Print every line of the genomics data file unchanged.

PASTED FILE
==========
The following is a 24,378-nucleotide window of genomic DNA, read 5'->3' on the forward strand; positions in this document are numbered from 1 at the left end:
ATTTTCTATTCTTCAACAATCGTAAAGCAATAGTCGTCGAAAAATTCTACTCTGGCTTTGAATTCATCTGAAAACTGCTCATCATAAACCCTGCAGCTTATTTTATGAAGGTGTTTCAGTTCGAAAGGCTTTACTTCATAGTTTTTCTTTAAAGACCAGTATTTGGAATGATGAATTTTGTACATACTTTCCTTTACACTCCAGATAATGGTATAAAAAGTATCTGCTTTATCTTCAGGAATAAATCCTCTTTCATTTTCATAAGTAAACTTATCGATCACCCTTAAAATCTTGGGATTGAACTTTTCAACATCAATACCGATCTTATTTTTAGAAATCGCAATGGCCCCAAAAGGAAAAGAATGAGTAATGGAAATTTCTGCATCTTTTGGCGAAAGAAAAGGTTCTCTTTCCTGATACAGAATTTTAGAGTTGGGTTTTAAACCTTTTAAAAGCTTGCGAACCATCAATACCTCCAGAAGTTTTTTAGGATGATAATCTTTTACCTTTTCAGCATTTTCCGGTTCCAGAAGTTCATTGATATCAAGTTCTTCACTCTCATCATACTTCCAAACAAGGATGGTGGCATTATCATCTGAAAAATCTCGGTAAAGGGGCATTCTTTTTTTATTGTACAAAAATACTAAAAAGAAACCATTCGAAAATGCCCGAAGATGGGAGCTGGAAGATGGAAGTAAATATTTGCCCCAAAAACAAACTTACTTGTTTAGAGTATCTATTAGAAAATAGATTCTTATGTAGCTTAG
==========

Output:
The following is a 24,378-nucleotide window of genomic DNA, read 5'->3' on the forward strand; positions in this document are numbered from 1 at the left end:
ATTTTCTATTCTTCAACAATCGTAAAGCAATAGTCGTCGAAAAATTCTACTCTGGCTTTGAATTCATCTGAAAACTGCTCATCATAAACCCTGCAGCTTATTTTATGAAGGTGTTTCAGTTCGAAAGGCTTTACTTCATAGTTTTTCTTTAAAGACCAGTATTTGGAATGATGAATTTTGTACATACTTTCCTTTACACTCCAGATAATGGTATAAAAAGTATCTGCTTTATCTTCAGGAATAAATCCTCTTTCATTTTCATAAGTAAACTTATCGATCACCCTTAAAATCTTGGGATTGAACTTTTCAACATCAATACCGATCTTATTTTTAGAAATCGCAATGGCCCCAAAAGGAAAAGAATGAGTAATGGAAATTTCTGCATCTTTTGGCGAAAGAAAAGGTTCTCTTTCCTGATACAGAATTTTAGAGTTGGGTTTTAAACCTTTTAAAAGCTTGCGAACCATCAATACCTCCAGAAGTTTTTTAGGATGATAATCTTTTACCTTTTCAGCATTTTCCGGTTCCAGAAGTTCATTGATATCAAGTTCTTCACTCTCATCATACTTCCAAACAAGGATGGTGGCATTATCATCTGAAAAATCTCGGTAAAGGGGCATTCTTTTTTTATTGTACAAAAATACTAAAAAGAAACCATTCGAAAATGCCCGAAGATGGGAGCTGGAAGATGGAAGTAAATATTTGCCCCAAAAACAAACTTACTTGTTTAGAGTATCTATTAGAAAATAGATTCTTATGTAGCTTAG